If sales are covered by contracts, which not all are, most direct sales are covered by Terms and Conditions, the famous Ts & Cs which adorn invoices, RFQs and the like. Online sales, of apps and the like, are typically covered by website Ts & Cs, a variant of their paper cousins.
Product sales are also made indirectly to the ultimate customer, through Distribution Agreements, Value-Added Reseller Agreements and the like. In these indirect sales, the key commercial question is who gets what margin on the sale, manufacturer or distributor, and for assuming what responsibilities.
The key issue from a legal perspective in direct and indirect product sales is allocation of risk. A company which thinks that it is obtaining a good price for its products may lose its margin if it does not limit its liability arising out of the sale.
These limits are defined in different ways. Even if something goes accidentally but badly wrong, a seller may want assurances that it will not be on the hook for any more than the amount it received from the sale. As this amount is significantly higher than the profit on the sale, this limitation of liability seems reasonable.
An illustration from my career of “consequential damages” will show why sellers typically insist on excluding them from their potential liability. My client was a chip manufacturer (as in computer chips) which had engaged a contract manufacturer for a line of chips that it was selling. The contract manufacturer made a mistake with the internal insulation in one batch of these chips. As a result, some of these chips installed in servers deployed by my client’s customers in downtown Tokyo, and only downtown Tokyo, failed in the heat.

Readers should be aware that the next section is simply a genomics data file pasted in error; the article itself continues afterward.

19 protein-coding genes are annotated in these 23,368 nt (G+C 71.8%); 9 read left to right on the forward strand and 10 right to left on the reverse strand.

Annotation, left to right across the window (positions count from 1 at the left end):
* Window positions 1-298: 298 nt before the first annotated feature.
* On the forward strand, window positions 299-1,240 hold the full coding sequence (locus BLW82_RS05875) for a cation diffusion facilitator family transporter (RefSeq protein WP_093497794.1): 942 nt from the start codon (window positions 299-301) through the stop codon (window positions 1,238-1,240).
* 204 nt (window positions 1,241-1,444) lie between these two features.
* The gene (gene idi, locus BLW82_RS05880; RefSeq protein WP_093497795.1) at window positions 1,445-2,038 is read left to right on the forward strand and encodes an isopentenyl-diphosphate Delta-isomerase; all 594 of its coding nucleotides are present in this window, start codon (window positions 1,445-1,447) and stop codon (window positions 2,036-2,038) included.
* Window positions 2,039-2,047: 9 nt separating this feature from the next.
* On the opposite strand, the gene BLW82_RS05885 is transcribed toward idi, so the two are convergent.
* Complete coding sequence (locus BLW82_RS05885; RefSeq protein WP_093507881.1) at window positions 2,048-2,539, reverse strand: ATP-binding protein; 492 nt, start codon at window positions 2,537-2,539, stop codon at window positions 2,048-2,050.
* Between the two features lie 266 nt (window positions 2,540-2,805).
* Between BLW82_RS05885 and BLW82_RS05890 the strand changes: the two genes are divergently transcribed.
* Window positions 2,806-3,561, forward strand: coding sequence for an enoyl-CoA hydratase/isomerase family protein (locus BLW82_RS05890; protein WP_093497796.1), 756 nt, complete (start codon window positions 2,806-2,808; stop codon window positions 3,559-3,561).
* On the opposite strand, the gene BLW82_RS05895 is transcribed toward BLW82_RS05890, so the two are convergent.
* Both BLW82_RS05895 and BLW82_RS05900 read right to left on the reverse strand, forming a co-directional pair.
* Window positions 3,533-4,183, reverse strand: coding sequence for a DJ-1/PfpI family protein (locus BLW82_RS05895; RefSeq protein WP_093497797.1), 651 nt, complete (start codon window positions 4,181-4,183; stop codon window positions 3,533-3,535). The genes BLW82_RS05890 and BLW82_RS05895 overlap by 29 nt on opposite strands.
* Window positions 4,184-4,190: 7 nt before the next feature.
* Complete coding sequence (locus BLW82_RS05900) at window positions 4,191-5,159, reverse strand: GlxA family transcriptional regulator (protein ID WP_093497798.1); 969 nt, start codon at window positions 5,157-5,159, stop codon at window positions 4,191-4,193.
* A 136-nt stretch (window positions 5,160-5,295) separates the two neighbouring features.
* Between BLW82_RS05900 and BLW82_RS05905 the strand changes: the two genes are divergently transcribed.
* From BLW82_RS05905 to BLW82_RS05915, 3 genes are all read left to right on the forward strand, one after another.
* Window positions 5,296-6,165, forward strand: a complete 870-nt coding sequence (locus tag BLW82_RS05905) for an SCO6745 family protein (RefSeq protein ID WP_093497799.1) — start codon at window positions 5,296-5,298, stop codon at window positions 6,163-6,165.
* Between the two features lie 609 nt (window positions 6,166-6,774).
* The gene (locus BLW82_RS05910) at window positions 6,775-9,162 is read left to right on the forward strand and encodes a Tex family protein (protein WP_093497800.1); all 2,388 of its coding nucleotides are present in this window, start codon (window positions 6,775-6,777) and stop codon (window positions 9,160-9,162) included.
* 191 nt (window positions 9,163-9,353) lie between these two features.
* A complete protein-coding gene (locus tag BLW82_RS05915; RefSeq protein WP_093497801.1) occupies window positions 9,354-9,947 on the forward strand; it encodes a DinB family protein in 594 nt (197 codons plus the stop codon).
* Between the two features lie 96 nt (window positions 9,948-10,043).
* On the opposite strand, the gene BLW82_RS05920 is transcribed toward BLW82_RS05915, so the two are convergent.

Doesn’t sound too bad, right? My client could exchange the failed chips for new ones with insulation that worked, and then obtain warranty coverage from its contract manufacturer.
Of course, the contract manufacturer balked at first, needing more proof that it was the source of the problem, and then the customer which had installed the servers incorporating the client’s chips in downtown Tokyo sued my client, and not just for the replacement cost of the chips that failed.
No, they sued for consequential damages as well. In this case, that meant the cost of removing the server, shipping it back to them, and reinstalling it after replacing the chip and shipping it back to Tokyo, as well as the cost of the downtime that they had to pay because the server was unavailable to its customer for a significant period. The list went on. The customer sued my clients for all of its arguably related costs incurred as a result of the chip failure.
Needless to say, such enormous potential costs of product failure are not manageable in a commercial marketplace, and are systematically excluded in sales contracts and Ts & Cs.